Thank you for subscribing to newsletters from GovExec.com.
We think these reports might interest you:

  • Sponsored by Brocade

    Best of 2016 Federal Forum eBook

    Earlier this summer, Federal and tech industry leaders convened to talk security, machine learning, network modernization, DevOps, and much more at the 2016 Federal Forum. This eBook includes a useful summary highlighting the best content shared at the 2016 Federal Forum to help agencies modernize their network infrastructure.

    Download
  • Sponsored by CDW-G

    GBC Flash Poll Series: Merger & Acquisitions

    Download this GBC Flash Poll to learn more about federal perspectives on the impact of industry consolidation.

    Download
  • Sponsored by One Identity

    One Nation Under Guard: Securing User Identities Across State and Local Government

    In 2016, the government can expect even more sophisticated threats on the horizon, making it all the more imperative that agencies enforce proper identity and access management (IAM) practices. In order to better measure the current state of IAM at the state and local level, Government Business Council (GBC) conducted an in-depth research study of state and local employees.

    Download
  • Sponsored by Aquilent

    The Next Federal Evolution of Cloud

    This GBC report explains the evolution of cloud computing in federal government, and provides an outlook for the future of the cloud in government IT.

    Download
  • Sponsored by Aquilent

    A DevOps Roadmap for the Federal Government

    This GBC Report discusses how DevOps is steadily gaining traction among some of government's leading IT developers and agencies.

    Download
  • Sponsored by LTC Partners, administrators of the Federal Long Term Care Insurance Program

    Approaching the Brink of Federal Retirement

    Approximately 10,000 baby boomers are reaching retirement age per day, and a growing number of federal employees are preparing themselves for the next chapter of their lives. Learn how to tackle the challenges that today's workforce faces in laying the groundwork for a smooth and secure retirement.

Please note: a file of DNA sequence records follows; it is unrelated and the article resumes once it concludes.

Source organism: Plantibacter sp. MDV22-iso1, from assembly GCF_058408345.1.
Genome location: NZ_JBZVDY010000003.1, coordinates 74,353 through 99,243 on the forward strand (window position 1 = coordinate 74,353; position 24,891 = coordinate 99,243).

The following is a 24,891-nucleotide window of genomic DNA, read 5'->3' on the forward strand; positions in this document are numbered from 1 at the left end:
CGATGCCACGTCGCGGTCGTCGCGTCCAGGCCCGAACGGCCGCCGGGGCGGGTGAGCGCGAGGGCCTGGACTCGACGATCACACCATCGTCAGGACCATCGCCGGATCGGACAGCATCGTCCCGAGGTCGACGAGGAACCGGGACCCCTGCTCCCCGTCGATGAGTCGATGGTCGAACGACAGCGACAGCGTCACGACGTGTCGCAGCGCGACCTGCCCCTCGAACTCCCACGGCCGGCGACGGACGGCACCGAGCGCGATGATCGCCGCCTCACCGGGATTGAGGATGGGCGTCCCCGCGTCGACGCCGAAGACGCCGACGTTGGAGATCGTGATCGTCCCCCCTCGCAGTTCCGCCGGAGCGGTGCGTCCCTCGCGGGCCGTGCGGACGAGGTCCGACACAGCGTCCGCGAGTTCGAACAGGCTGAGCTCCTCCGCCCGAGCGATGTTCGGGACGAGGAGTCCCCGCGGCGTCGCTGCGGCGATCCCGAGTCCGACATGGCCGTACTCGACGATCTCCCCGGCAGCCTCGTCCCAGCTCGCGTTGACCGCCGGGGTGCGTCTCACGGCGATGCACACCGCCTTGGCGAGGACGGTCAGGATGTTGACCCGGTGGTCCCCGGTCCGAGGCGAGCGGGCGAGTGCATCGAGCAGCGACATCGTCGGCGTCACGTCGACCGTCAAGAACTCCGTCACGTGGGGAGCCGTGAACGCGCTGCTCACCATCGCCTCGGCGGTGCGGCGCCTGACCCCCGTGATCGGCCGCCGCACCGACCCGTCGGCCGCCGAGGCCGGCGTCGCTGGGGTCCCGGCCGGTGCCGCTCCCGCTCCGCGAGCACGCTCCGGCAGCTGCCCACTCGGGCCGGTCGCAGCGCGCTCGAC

Download
  • Sponsored by Hewlett Packard Enterprise

    Cyber Defense 101: Arming the Next Generation of Government Employees

    Read this issue brief to learn about the sector's most potent challenges in the new cyber landscape and how government organizations are building a robust, threat-aware infrastructure

    Download
  • Sponsored by Aquilent

    GBC Issue Brief: Cultivating Digital Services in the Federal Landscape

    Read this GBC issue brief to learn more about the current state of digital services in the government, and how key players are pushing enhancements towards a user-centric approach.

    Download
  • Sponsored by CDW-G

    Joint Enterprise Licensing Agreements

    Read this eBook to learn how defense agencies can achieve savings and efficiencies with an Enterprise Software Agreement.

    Download
  • Sponsored by Cloudera

    Government Forum Content Library

    Get all the essential resources needed for effective technology strategies in the federal landscape.

    Download

When you download a report, your information may be shared with the underwriters of that document.